Stop over-exfoliating your skin (or using actives every day) either manually or chemically (with actives). I prefer a peeling gel over manually exfoliating my skin, because it’s much gentler. I do this about once a week or twice a month. Your skin needs time to heal the skin barrier and with over-exfoliating your skin (you probably do this because you think it might get rid of the dry/patchiness) it only gets worse.
The best ingredients to look for in skincare products are:
* Free fatty acids
* Madecassoside or Centella Asiatica
My K-beauty 10-step skincare routine:
Step 1: Oil cleanser
Oil cleansers are essential for all skin types. Oil cleansers melt the makeup off of your face when you take the time to massage the oil around your face. They are also great for removing waterproof makeup!
Step 2: A water based cleanser
This is the second part of the double cleanse. You might think, double cleanse? Yes. Double cleanse. This is also a great step for removing the oil residue from the first cleansing step. It’s also a great way to cleanse out your pores.
Step 3: (Chemical) Exfoliating
Exfoliating can be very harsh on the skin, especially with a physical scrub (for example sugar scrubs). have very sensitive skin. I’ve found out that peeling gels are very gentle for my skin and I love the Missha Super Aqua D-Tox peeling gel.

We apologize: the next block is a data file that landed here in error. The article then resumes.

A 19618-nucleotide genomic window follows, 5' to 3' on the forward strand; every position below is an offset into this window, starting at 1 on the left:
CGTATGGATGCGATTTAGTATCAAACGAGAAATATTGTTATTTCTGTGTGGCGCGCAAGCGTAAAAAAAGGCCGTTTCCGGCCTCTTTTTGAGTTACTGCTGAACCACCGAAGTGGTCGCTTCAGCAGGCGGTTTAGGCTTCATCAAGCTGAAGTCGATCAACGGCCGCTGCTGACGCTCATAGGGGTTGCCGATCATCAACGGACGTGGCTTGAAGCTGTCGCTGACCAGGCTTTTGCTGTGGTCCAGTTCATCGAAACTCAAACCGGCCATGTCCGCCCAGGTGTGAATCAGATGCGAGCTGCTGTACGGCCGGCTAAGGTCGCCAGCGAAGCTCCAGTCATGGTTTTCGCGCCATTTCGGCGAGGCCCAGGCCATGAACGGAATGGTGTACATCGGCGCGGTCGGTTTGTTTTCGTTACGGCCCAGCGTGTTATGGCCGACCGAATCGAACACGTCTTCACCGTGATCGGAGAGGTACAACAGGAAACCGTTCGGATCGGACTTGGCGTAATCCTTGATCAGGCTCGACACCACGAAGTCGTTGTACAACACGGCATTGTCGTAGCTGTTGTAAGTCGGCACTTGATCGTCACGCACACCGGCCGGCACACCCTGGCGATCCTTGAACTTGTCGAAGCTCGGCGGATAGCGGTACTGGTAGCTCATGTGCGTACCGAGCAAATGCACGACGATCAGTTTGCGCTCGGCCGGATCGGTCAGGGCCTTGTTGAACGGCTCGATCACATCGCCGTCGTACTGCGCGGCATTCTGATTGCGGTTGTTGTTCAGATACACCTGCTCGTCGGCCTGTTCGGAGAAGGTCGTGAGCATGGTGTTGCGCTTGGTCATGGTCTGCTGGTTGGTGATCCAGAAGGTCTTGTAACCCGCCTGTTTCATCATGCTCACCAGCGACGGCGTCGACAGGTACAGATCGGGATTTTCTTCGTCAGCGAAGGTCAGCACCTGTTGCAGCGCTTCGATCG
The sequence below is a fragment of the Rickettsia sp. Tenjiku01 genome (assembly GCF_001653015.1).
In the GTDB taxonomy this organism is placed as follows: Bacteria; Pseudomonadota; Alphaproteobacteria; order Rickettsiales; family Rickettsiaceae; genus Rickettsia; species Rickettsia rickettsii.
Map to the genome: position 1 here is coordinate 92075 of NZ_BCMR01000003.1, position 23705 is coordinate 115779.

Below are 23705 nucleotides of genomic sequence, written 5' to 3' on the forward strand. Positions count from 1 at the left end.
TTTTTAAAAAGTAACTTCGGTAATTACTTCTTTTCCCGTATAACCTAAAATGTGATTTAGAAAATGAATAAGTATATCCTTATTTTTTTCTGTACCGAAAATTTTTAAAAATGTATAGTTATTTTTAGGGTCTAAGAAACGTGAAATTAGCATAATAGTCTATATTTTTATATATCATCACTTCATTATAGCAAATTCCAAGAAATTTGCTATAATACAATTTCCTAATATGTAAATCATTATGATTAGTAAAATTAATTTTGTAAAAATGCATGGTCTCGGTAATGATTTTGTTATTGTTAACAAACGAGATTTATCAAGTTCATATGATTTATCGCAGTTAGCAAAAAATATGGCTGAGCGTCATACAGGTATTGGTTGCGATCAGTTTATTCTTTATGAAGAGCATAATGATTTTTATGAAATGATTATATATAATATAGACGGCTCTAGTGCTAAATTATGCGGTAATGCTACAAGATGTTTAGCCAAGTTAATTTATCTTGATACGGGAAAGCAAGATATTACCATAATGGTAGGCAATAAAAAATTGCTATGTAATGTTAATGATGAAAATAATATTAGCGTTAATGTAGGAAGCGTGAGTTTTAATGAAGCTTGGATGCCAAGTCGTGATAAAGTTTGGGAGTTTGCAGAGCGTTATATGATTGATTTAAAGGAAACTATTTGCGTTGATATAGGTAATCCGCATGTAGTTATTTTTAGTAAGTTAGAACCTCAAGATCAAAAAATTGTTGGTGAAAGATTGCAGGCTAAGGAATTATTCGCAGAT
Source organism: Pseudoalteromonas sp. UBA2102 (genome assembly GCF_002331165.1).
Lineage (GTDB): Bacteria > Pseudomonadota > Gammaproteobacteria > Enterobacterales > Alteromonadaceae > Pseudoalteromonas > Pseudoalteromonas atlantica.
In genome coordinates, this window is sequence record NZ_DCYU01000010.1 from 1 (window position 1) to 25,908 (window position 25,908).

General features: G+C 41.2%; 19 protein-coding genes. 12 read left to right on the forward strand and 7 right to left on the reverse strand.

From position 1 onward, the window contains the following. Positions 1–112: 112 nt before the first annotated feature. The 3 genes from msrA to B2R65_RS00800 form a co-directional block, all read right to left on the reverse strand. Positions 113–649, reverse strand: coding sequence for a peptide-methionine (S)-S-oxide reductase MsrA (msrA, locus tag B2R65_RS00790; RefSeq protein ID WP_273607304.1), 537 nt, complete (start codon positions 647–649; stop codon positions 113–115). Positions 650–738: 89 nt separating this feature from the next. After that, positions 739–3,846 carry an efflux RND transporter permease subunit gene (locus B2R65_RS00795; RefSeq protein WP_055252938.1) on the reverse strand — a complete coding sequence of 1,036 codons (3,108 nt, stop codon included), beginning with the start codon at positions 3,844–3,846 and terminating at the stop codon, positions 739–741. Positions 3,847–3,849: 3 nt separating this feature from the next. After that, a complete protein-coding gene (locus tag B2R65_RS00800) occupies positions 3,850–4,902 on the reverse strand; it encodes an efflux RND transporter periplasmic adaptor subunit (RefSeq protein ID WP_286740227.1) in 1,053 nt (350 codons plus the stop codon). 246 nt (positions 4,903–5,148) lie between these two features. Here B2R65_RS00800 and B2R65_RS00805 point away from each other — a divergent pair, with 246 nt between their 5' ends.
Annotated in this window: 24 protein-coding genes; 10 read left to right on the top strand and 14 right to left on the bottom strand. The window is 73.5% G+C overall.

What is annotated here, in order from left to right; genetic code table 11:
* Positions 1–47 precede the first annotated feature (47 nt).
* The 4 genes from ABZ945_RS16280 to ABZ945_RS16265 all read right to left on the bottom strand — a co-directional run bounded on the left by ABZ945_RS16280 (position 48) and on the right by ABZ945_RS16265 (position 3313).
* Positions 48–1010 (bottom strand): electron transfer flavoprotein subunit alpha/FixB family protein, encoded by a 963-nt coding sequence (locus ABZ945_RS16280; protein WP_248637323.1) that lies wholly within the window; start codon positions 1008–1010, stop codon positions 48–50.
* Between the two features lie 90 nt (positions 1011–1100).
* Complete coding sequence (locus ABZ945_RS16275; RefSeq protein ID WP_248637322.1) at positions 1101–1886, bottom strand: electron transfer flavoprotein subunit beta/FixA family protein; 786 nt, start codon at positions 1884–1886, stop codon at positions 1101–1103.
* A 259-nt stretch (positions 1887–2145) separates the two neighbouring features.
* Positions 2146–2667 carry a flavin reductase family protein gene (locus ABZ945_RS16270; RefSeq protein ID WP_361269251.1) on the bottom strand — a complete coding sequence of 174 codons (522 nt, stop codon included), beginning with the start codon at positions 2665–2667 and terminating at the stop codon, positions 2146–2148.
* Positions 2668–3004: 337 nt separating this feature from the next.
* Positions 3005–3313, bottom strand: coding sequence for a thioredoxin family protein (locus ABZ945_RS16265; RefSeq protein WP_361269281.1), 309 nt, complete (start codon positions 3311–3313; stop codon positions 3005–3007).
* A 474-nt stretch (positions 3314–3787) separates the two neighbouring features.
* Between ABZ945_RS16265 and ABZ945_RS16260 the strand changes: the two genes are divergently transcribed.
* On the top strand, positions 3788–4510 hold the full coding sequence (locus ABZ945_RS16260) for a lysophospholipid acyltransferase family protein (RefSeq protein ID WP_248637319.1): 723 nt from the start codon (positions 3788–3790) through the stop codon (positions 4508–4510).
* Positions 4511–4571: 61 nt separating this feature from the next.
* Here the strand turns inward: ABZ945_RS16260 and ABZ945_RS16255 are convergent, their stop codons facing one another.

Step 4: Toner
A toner softens, moisturizes and preps your skin to better absorb all of the good stuff you put on your face after this step.
Step 5: Essence, serums & ampoules
An essence usually is full of great ingredients. You could compare the consistency of an essence with a regular toner. Ampoules usually are super-concentrated versions of essences and sometimes get referred as boosters for your skin. Serums/ampoules usually are thicker in consistency than essences.
Step 6: Emulsion or lotion
Emulsions are lighter versions of moisturizing creams. Unlike most heavy facial creams, emulsions are typically water based, which means they go on lighter and thinner than creams. In some cases, emulsions come in gel or almost-liquid forms.
Step 7: A sheet mask
Sheet masks are sometimes used instead of an essence or serum because technically a sheet mask is a boost of good stuff.
Step 8: Eye cream
I have noticed so much difference now I’m using an eye cream every night before going to bed and when waking up as a prep for my makeup!
Step 9: Moisturiser
Yes. Another layer of goodness. I really feel a difference since I have been using so many steps. My skin feels loved and so much more moisturised. I usually add a thick night cream or a little bit of oil (mostly jaw area that is the driest).
Step 10: A sleeping pack during the nighttime & SPF during the daytime
I have tried multiple sleeping packs, masks and creams before going to bed and I notice waking up with plump and gorgeous looking skin. I usually use the Too cool for school Pumpkin sleeping pack or the Beauty of Joseon revitalise sleeping mask.